Incidence, Depth and Severity of Multiple Child Deprivations in Kenya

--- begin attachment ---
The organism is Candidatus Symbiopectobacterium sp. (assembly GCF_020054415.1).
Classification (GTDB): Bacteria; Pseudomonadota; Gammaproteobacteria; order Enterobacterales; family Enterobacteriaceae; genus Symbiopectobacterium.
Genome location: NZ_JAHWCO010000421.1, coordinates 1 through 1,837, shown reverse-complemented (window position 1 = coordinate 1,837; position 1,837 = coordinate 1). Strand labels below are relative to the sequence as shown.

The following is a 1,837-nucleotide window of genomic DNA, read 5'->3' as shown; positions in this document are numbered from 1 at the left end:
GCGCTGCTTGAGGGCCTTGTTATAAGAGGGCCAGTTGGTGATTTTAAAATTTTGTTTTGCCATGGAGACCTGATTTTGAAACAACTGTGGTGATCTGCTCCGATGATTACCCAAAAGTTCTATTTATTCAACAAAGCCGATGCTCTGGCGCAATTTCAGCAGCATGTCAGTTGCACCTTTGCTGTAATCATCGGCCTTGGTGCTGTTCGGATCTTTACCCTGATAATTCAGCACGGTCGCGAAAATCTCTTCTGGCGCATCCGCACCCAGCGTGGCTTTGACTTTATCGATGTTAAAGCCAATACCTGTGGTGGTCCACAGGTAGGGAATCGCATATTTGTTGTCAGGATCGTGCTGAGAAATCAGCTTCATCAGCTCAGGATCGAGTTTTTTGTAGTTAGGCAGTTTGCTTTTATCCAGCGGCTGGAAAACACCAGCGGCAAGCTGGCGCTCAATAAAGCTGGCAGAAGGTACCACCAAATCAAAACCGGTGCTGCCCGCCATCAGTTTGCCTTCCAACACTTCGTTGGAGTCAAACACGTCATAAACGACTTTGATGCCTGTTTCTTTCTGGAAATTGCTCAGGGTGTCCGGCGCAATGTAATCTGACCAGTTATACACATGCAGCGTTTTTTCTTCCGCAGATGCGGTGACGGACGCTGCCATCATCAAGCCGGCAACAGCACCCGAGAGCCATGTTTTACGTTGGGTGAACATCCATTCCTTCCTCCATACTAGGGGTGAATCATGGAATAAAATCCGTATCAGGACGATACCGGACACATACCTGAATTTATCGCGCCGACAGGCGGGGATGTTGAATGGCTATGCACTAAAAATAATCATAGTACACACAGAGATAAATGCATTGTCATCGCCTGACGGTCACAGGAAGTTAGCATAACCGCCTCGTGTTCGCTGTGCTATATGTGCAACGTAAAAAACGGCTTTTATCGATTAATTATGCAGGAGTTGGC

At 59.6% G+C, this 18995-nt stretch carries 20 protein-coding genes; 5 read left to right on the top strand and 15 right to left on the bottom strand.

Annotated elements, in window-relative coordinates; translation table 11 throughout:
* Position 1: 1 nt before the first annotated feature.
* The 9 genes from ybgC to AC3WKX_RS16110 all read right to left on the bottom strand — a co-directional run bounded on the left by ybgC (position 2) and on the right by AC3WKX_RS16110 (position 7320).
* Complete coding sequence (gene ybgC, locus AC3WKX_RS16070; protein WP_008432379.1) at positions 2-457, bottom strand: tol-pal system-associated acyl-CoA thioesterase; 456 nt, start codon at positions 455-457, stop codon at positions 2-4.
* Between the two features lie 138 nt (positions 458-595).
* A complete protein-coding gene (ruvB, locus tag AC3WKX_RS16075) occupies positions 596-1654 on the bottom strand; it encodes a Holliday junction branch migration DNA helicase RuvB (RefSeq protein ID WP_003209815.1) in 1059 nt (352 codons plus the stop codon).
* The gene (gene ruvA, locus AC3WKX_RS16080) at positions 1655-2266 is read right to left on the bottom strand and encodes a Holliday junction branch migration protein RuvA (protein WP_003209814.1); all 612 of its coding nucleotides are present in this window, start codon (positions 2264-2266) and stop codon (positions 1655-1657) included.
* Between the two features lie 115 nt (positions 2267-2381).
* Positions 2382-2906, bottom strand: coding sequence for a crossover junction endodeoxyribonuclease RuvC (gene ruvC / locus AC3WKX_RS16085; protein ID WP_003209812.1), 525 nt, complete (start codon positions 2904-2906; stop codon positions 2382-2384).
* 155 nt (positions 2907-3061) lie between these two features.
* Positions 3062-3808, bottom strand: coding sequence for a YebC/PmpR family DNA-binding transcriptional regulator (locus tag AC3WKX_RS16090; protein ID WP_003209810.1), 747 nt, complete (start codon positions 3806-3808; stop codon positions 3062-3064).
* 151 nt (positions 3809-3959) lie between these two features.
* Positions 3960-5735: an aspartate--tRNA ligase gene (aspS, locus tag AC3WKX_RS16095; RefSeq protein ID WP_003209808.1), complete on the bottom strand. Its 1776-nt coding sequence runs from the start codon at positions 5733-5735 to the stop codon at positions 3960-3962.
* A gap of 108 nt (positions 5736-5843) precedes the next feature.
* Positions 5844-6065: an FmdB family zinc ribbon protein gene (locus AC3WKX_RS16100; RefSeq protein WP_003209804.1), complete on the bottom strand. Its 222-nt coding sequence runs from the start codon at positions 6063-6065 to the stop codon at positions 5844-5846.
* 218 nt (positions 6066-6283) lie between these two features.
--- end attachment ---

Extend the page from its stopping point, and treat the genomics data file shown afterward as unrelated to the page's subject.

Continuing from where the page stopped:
This paper measured multidimensional child deprivation of basic needs using data from 1993 to 2014 Kenya Demographic and Health Surveys. The Bristol approach multiple nonmonetary indicators of deprivation and the Alkire and Foster method for multidimensional poverty measurement are applied. The results show that the highest deprivation rates are in information, shelter and sanitation dimensions of child well-being. The lowest deprivation rates are in health and education dimensions. Deprivation rates are highest in North-Eastern and Eastern regions of Kenya. Third, deprivation rates in various dimensions and multidimensional child poverty declined between 1993 and 2014. These results suggest that provision of social halls community social halls with media centers, library/entertainment centers would enable children access information. In addition, government can consider zero rating building materials, and promoting research on appropriate building technologies to increase affordable housing. Investment by County governments in enhancing access to safe drinking water would reduce deprivation rate in this dimension. Child nutritional deprivation can be addressed through food supplements in the short-term and humanitarian assistance (relief food, tokens) for households with vulnerable children. Investments by National and County governments in collaboration with stakeholders will reduce deprivation rates in access to safe sanitation facilities.